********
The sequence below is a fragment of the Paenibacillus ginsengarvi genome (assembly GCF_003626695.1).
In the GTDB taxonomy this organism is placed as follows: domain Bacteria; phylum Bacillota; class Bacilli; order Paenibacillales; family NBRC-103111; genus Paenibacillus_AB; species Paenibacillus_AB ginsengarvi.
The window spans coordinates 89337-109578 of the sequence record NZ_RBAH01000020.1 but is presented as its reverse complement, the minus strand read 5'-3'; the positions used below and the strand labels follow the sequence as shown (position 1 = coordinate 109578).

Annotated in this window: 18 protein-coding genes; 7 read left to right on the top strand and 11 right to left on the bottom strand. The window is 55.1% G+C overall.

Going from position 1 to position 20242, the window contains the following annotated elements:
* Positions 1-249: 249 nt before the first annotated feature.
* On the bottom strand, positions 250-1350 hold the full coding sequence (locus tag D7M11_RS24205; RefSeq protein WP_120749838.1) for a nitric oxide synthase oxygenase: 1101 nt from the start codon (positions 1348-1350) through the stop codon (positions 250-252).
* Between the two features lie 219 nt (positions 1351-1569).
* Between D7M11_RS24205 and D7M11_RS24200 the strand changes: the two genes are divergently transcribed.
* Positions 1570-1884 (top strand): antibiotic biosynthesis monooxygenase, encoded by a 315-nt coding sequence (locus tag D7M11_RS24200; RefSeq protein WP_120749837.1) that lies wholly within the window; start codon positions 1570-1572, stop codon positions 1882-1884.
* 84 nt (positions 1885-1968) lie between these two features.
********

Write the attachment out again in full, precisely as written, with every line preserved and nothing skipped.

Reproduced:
The sequence below is a fragment of the Paenibacillus ginsengarvi genome (assembly GCF_003626695.1).
In the GTDB taxonomy this organism is placed as follows: domain Bacteria; phylum Bacillota; class Bacilli; order Paenibacillales; family NBRC-103111; genus Paenibacillus_AB; species Paenibacillus_AB ginsengarvi.
The window spans coordinates 89337-109578 of the sequence record NZ_RBAH01000020.1 but is presented as its reverse complement, the minus strand read 5'-3'; the positions used below and the strand labels follow the sequence as shown (position 1 = coordinate 109578).

Annotated in this window: 18 protein-coding genes; 7 read left to right on the top strand and 11 right to left on the bottom strand. The window is 55.1% G+C overall.

Going from position 1 to position 20242, the window contains the following annotated elements:
* Positions 1-249: 249 nt before the first annotated feature.
* On the bottom strand, positions 250-1350 hold the full coding sequence (locus tag D7M11_RS24205; RefSeq protein WP_120749838.1) for a nitric oxide synthase oxygenase: 1101 nt from the start codon (positions 1348-1350) through the stop codon (positions 250-252).
* Between the two features lie 219 nt (positions 1351-1569).
* Between D7M11_RS24205 and D7M11_RS24200 the strand changes: the two genes are divergently transcribed.
* Positions 1570-1884 (top strand): antibiotic biosynthesis monooxygenase, encoded by a 315-nt coding sequence (locus tag D7M11_RS24200; RefSeq protein WP_120749837.1) that lies wholly within the window; start codon positions 1570-1572, stop codon positions 1882-1884.
* 84 nt (positions 1885-1968) lie between these two features.